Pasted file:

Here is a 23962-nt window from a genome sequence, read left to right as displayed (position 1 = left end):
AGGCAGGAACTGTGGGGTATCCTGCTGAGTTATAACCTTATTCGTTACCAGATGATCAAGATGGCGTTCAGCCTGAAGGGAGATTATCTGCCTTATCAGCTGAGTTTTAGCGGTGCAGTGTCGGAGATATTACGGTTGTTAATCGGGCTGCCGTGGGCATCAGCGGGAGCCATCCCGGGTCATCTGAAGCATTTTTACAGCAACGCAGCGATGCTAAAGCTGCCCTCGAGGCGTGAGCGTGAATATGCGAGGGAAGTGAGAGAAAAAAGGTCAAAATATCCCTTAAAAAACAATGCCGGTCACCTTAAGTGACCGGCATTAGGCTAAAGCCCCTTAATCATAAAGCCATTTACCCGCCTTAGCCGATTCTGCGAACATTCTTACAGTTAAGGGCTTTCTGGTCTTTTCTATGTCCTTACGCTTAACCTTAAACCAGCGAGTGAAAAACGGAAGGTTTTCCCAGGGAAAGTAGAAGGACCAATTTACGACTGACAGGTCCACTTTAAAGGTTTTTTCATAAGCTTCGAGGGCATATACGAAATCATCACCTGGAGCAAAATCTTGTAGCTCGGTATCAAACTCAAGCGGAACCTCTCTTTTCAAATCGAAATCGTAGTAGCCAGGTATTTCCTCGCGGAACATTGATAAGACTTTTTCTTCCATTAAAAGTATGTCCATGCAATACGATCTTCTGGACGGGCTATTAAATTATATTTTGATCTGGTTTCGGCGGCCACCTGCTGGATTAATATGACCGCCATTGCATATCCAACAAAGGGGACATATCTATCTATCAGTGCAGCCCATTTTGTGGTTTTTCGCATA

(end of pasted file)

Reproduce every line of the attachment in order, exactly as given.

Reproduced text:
Here is a 23962-nt window from a genome sequence, read left to right as displayed (position 1 = left end):
AGGCAGGAACTGTGGGGTATCCTGCTGAGTTATAACCTTATTCGTTACCAGATGATCAAGATGGCGTTCAGCCTGAAGGGAGATTATCTGCCTTATCAGCTGAGTTTTAGCGGTGCAGTGTCGGAGATATTACGGTTGTTAATCGGGCTGCCGTGGGCATCAGCGGGAGCCATCCCGGGTCATCTGAAGCATTTTTACAGCAACGCAGCGATGCTAAAGCTGCCCTCGAGGCGTGAGCGTGAATATGCGAGGGAAGTGAGAGAAAAAAGGTCAAAATATCCCTTAAAAAACAATGCCGGTCACCTTAAGTGACCGGCATTAGGCTAAAGCCCCTTAATCATAAAGCCATTTACCCGCCTTAGCCGATTCTGCGAACATTCTTACAGTTAAGGGCTTTCTGGTCTTTTCTATGTCCTTACGCTTAACCTTAAACCAGCGAGTGAAAAACGGAAGGTTTTCCCAGGGAAAGTAGAAGGACCAATTTACGACTGACAGGTCCACTTTAAAGGTTTTTTCATAAGCTTCGAGGGCATATACGAAATCATCACCTGGAGCAAAATCTTGTAGCTCGGTATCAAACTCAAGCGGAACCTCTCTTTTCAAATCGAAATCGTAGTAGCCAGGTATTTCCTCGCGGAACATTGATAAGACTTTTTCTTCCATTAAAAGTATGTCCATGCAATACGATCTTCTGGACGGGCTATTAAATTATATTTTGATCTGGTTTCGGCGGCCACCTGCTGGATTAATATGACCGCCATTGCATATCCAACAAAGGGGACATATCTATCTATCAGTGCAGCCCATTTTGTGGTTTTTCGCATA